The New York Times' Scores

For 12,505 reviews, this publication has graded:
  • 48% higher than the average critic
  • 4% same as the average critic
  • 48% lower than the average critic
On average, this publication grades 3.5 points lower than other critics. (0-100 point scale)
Average Movie review score: 60
Highest review score: 100 Life Itself
Lowest review score: 0 Superbabies: Baby Geniuses 2
Score distribution:
12505 movie reviews
  1. High Heels has no real mirth and not even enough energy to keep it lively.
  2. As the movie picks up speed and undergoes sudden, confusing plot reversals, it loses its satirical edge.
  3. Equal parts appealing and appalling innocence, with a spark of anarchic menace, Mr. Galifianakis is good enough to make you almost forget the movie.
    • The New York Times
  4. A small, intense period piece with a tough-love attitude toward lazy, self-indulgent little girls flirting with madness.
  5. Soars as much as it crashes.
  6. Pretty actors, grisly critters, brains sucked out of skulls, buckets of green slime and a plot that is half beach blanket bingo, half Iwo Jima.
  7. For the Plasma is a film with no shortage of ambition, taste (Maine looks great in 16-millimeter) or ideas. It’s a shame those ideas are so incoherent.
  8. It is a potpourri of arcane and familiar genres. "Mash-up" doesn't begin to capture this hectic hybrid; it's more like a paintball fight. Messy and chaotic, in other words, but also colorful and kind of fun.
  9. In the end, The Baxter is a Baxter of a movie: well meaning and mildly likable, but unlikely to sweep you off your feet.
    • 51 Metascore
    • 50 Critic Score
    Smart-aleck comedy and spirituality aren't incompatible, but in Adam's Apples they cancel each other out.
  10. As erratically enjoyable as it is consistently ridiculous, the martial arts pastiche The Man With the Iron Fists is the latest evidence that the vogue for neo-exploitation cinema shows no sign of flagging.
  11. As if all its artistic energy had been gobbled up by the fornication, Love has nothing left with which to build its characters or set them in motion.
  12. Mighty Joe Young, directed by Ron Underwood from a screenplay by Mark Rosenthal and Lawrence Konner, is saddled with dialogue so wooden that Mr. Paxton and Ms. Theron almost seem animatronic themselves. Little children won't notice. In Joe, they can identify with the biggest, cuddliest simian toy a 6-year-old could ever hope to own.
  13. If it drifts with increasing frequency it’s because, well, this finally is just a digitally souped-up, one-dimensional take on Jack and the Beanstalk.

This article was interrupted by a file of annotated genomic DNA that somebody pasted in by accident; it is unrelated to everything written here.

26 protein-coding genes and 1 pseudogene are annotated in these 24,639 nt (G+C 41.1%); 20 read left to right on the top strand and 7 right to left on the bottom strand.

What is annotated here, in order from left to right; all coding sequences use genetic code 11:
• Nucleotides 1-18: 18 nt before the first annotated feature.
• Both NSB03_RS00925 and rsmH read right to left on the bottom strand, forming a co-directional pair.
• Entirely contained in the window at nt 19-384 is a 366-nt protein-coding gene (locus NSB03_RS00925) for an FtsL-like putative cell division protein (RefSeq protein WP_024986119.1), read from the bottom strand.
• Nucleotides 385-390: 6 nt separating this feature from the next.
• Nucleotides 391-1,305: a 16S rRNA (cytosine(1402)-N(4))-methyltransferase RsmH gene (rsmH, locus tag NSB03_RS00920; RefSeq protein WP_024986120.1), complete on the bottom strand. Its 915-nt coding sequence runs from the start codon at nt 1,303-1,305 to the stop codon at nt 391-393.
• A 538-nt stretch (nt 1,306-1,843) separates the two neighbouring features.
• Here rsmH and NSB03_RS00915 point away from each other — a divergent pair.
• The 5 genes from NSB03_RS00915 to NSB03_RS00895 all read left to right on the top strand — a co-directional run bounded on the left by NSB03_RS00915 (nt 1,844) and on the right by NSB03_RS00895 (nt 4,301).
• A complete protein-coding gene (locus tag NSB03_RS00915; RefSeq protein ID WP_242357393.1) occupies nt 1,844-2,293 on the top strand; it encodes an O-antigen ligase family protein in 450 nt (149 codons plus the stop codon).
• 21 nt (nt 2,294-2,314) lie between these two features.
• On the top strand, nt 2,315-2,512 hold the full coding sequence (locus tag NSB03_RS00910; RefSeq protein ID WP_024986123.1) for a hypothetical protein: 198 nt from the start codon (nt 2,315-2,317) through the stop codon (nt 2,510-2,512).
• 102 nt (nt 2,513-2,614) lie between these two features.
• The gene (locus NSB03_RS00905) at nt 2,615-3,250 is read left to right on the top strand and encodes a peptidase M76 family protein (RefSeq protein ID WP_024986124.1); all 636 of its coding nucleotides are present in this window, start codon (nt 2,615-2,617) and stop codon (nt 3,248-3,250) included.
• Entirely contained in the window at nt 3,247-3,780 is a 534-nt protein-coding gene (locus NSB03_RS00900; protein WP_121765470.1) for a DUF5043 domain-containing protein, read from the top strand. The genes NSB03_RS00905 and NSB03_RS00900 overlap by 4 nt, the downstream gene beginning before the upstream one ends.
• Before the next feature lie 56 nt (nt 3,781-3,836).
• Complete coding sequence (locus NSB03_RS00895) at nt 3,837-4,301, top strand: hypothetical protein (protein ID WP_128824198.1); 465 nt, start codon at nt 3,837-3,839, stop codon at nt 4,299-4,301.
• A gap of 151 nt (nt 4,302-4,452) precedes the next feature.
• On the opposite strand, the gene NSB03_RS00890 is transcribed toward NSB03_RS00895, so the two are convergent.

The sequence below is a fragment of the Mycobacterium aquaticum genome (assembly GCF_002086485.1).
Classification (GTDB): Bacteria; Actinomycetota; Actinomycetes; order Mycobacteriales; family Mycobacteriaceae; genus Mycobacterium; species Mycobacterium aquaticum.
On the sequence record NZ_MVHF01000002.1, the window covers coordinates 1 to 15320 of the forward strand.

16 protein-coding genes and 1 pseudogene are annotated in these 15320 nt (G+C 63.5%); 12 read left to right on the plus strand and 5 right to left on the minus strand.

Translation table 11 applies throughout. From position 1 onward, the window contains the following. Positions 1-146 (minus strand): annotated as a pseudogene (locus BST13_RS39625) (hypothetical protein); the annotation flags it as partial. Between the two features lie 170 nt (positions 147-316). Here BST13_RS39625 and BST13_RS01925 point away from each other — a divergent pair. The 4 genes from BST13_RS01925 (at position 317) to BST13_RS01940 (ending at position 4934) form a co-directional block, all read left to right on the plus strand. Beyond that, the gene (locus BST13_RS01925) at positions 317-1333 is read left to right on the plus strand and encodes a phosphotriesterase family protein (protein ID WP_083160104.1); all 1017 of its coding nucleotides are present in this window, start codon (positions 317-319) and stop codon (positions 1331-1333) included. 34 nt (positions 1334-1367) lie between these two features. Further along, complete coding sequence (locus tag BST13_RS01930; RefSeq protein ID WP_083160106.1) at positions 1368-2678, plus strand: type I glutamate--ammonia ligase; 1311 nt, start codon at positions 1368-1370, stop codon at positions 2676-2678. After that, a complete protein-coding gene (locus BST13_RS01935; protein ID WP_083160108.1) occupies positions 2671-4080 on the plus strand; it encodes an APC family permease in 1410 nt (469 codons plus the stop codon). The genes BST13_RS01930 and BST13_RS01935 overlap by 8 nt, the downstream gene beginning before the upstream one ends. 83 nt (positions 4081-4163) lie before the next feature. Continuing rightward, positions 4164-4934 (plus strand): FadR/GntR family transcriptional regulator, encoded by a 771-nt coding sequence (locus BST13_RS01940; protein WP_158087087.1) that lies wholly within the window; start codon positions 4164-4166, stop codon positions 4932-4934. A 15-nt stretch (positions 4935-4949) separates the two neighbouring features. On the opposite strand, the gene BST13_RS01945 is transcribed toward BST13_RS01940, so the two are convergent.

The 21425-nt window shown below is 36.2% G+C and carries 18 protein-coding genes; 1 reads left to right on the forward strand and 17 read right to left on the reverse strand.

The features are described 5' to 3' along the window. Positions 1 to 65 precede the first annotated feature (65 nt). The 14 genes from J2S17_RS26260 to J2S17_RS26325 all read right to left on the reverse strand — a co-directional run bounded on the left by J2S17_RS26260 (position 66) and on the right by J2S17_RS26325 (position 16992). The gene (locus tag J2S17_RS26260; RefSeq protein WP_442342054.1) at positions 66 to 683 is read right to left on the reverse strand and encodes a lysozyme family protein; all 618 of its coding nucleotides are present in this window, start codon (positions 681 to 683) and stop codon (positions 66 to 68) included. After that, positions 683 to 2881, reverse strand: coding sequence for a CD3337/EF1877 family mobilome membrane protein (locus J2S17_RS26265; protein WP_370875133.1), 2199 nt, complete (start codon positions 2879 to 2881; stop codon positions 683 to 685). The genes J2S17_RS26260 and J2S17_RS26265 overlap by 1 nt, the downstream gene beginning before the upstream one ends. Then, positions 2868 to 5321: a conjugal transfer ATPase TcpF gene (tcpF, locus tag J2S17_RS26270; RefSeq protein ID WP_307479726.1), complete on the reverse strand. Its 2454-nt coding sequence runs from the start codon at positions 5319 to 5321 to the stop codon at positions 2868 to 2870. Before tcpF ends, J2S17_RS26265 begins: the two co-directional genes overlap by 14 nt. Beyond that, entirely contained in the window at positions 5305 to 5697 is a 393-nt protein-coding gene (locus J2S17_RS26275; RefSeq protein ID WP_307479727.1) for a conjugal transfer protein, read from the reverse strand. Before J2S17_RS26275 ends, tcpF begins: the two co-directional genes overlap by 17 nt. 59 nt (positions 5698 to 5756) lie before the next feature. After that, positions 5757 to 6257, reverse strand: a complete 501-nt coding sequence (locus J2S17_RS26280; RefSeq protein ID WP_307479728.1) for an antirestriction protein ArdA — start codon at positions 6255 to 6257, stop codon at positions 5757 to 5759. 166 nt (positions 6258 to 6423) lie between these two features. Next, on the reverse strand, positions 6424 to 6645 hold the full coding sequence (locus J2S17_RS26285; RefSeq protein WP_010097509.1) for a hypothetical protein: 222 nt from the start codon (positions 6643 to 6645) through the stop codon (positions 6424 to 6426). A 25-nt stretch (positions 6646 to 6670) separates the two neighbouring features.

14. Think of Death at a Funeral as a comic quickie. As it presses buttons, a few laughs come out, but that’s all there is to it.
  15. To say that “Valerian” is a science-fiction epic doesn’t quite do it justice. Imagine crushing a DVD of “The Phantom Menace” into a fine powder, tossing in some Adderall and Ecstasy and a pinch of cayenne pepper and snorting the resulting mixture while wearing a virtual reality helmet in a Las Vegas karaoke bar. Actually, that sounds like too much fun, but you get the idea.
  16. As for the actual movie, it's the empty-calorie equivalent of a Happy Meal (another Batman tie-in), so clearly a product that the question of its cinematic merit is strictly an afterthought.
  17. “Saturday Night Live” deserves much better than the documentary equivalent of what a book editor would surely dismiss as a rushed, careless clip job.
  18. Dreary, claustrophobic drama.
  19. A sugary, aggressively anthropomorphized story of one avian interloper and a whole bunch of human obsessives.
    • 51 Metascore
    • 50 Critic Score
    Toward the end there are some amusing car-chase scenes. Elsewhere the humor is clotted by the feeling that the jokes are chasing the reactions, instead of the other way around.
  20. This breathless demi-noir has so much bounce that we barely get any time to mull over the gaping holes in its moth-eaten plot. It is competent but extremely slight.
  21. A thin and unsatisfying concoction that somehow manages to make one of the richest and most durable sources of culture-clash comedy into an occasion for dullness.
  22. Establishes its ominous mood and tension swiftly, and if the suspense never rises to a higher level, it is nevertheless maintained throughout.
  23. Ms. Fouce has gained unprecedented access to her subjects, but her own admiration for them makes this documentary more heartfelt than it is rigorous.
  24. By restricting himself to showing how well Mr. Robbins does his job, Mr. Berlinger mainly reveals how narrowly he has done his own.
  25. You can have a perfectly nice time watching this spirited adaptation of the popular stage musical and, once the hangover wears off, acknowledge just how bad it is.
  26. Occasionally funny, though its dirty riffs - most provided by Kevin Hart as the Happily Divorced Guy - are as formulaic as its earnest parts.
  27. For all its violence and road rage, Snitch doesn’t disintegrate into noisy popcorn nonsense.
  28. She's All That is essentially a formulaic comedy, but it has enough glimmerings of originality and wit to make you wish it were much bolder and funnier than it turns out to be.

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